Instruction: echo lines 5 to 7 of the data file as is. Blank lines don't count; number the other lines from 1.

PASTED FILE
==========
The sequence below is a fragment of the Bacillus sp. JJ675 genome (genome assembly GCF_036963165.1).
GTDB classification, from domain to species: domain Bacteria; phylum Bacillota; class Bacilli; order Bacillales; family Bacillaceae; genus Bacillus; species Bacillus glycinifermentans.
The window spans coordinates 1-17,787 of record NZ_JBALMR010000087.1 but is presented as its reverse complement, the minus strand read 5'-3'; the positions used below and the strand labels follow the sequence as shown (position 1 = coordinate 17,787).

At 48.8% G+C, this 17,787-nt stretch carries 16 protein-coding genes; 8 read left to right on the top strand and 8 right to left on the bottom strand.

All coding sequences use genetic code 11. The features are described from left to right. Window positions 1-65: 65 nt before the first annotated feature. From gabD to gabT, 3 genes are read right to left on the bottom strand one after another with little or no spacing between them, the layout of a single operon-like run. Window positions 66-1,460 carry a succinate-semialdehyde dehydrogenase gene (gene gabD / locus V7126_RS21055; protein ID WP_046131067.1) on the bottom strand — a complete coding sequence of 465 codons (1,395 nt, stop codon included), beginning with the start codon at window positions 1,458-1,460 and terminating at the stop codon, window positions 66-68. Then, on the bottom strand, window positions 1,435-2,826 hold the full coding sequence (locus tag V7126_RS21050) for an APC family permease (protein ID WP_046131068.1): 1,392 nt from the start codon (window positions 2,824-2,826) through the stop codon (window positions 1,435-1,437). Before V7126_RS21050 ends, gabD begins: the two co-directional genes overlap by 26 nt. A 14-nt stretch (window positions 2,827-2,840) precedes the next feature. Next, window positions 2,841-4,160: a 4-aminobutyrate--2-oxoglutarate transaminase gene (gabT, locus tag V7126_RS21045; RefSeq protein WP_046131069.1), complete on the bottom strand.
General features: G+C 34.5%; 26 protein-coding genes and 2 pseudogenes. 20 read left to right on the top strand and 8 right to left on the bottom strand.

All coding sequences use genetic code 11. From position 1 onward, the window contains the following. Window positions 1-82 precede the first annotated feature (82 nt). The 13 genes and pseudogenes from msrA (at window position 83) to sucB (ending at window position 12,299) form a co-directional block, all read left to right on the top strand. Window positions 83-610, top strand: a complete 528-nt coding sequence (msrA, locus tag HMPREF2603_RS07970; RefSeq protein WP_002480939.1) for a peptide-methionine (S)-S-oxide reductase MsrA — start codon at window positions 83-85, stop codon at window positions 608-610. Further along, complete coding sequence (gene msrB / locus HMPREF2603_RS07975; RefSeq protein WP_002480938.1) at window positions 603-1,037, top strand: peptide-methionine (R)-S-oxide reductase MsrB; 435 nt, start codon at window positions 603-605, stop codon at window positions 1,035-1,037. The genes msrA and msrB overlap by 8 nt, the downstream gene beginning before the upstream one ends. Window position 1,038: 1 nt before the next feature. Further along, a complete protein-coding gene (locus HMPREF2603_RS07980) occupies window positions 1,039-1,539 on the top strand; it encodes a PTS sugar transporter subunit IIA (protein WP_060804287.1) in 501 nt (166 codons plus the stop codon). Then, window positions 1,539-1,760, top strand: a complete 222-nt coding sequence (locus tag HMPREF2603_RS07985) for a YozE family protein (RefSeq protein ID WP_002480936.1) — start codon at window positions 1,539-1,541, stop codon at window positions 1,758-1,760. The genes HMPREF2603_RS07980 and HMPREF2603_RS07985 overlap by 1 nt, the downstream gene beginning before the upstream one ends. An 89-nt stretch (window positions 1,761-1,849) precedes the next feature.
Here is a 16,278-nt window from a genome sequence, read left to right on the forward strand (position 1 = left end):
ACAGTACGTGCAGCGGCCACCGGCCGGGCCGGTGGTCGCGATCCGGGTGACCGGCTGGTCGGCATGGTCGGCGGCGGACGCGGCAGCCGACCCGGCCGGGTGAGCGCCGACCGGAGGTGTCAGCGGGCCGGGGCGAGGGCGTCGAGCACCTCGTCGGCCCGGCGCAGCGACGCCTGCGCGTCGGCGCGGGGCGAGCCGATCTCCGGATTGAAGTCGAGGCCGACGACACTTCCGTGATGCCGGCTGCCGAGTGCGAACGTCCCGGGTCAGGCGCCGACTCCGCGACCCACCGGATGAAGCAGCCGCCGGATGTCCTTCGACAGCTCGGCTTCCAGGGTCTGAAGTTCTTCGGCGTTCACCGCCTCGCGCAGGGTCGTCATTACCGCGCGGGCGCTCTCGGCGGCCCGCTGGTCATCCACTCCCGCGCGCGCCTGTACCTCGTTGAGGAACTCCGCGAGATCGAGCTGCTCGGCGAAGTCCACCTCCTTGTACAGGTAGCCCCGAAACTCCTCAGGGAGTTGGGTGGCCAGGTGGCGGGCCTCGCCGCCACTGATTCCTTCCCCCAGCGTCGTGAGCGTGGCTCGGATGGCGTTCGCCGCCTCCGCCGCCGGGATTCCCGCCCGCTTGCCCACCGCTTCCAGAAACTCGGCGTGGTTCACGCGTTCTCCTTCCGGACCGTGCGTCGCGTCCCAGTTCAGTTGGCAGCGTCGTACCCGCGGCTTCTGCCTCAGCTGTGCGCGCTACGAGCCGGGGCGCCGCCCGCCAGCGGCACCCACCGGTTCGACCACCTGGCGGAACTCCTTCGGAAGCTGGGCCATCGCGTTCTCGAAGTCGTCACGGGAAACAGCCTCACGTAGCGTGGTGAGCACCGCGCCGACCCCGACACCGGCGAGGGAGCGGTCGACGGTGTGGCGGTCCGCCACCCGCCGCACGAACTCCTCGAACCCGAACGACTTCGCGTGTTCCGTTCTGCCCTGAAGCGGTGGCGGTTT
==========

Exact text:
All coding sequences use genetic code 11. The features are described from left to right. Window positions 1-65: 65 nt before the first annotated feature. From gabD to gabT, 3 genes are read right to left on the bottom strand one after another with little or no spacing between them, the layout of a single operon-like run. Window positions 66-1,460 carry a succinate-semialdehyde dehydrogenase gene (gene gabD / locus V7126_RS21055; protein ID WP_046131067.1) on the bottom strand — a complete coding sequence of 465 codons (1,395 nt, stop codon included), beginning with the start codon at window positions 1,458-1,460 and terminating at the stop codon, window positions 66-68. Then, on the bottom strand, window positions 1,435-2,826 hold the full coding sequence (locus tag V7126_RS21050) for an APC family permease (protein ID WP_046131068.1): 1,392 nt from the start codon (window positions 2,824-2,826) through the stop codon (window positions 1,435-1,437). Before V7126_RS21050 ends, gabD begins: the two co-directional genes overlap by 26 nt. A 14-nt stretch (window positions 2,827-2,840) precedes the next feature. Next, window positions 2,841-4,160: a 4-aminobutyrate--2-oxoglutarate transaminase gene (gabT, locus tag V7126_RS21045; RefSeq protein WP_046131069.1), complete on the bottom strand.
General features: G+C 34.5%; 26 protein-coding genes and 2 pseudogenes. 20 read left to right on the top strand and 8 right to left on the bottom strand.

All coding sequences use genetic code 11. From position 1 onward, the window contains the following. Window positions 1-82 precede the first annotated feature (82 nt). The 13 genes and pseudogenes from msrA (at window position 83) to sucB (ending at window position 12,299) form a co-directional block, all read left to right on the top strand. Window positions 83-610, top strand: a complete 528-nt coding sequence (msrA, locus tag HMPREF2603_RS07970; RefSeq protein WP_002480939.1) for a peptide-methionine (S)-S-oxide reductase MsrA — start codon at window positions 83-85, stop codon at window positions 608-610. Further along, complete coding sequence (gene msrB / locus HMPREF2603_RS07975; RefSeq protein WP_002480938.1) at window positions 603-1,037, top strand: peptide-methionine (R)-S-oxide reductase MsrB; 435 nt, start codon at window positions 603-605, stop codon at window positions 1,035-1,037. The genes msrA and msrB overlap by 8 nt, the downstream gene beginning before the upstream one ends. Window position 1,038: 1 nt before the next feature. Further along, a complete protein-coding gene (locus HMPREF2603_RS07980) occupies window positions 1,039-1,539 on the top strand; it encodes a PTS sugar transporter subunit IIA (protein WP_060804287.1) in 501 nt (166 codons plus the stop codon). Then, window positions 1,539-1,760, top strand: a complete 222-nt coding sequence (locus tag HMPREF2603_RS07985) for a YozE family protein (RefSeq protein ID WP_002480936.1) — start codon at window positions 1,539-1,541, stop codon at window positions 1,758-1,760. The genes HMPREF2603_RS07980 and HMPREF2603_RS07985 overlap by 1 nt, the downstream gene beginning before the upstream one ends. An 89-nt stretch (window positions 1,761-1,849) precedes the next feature.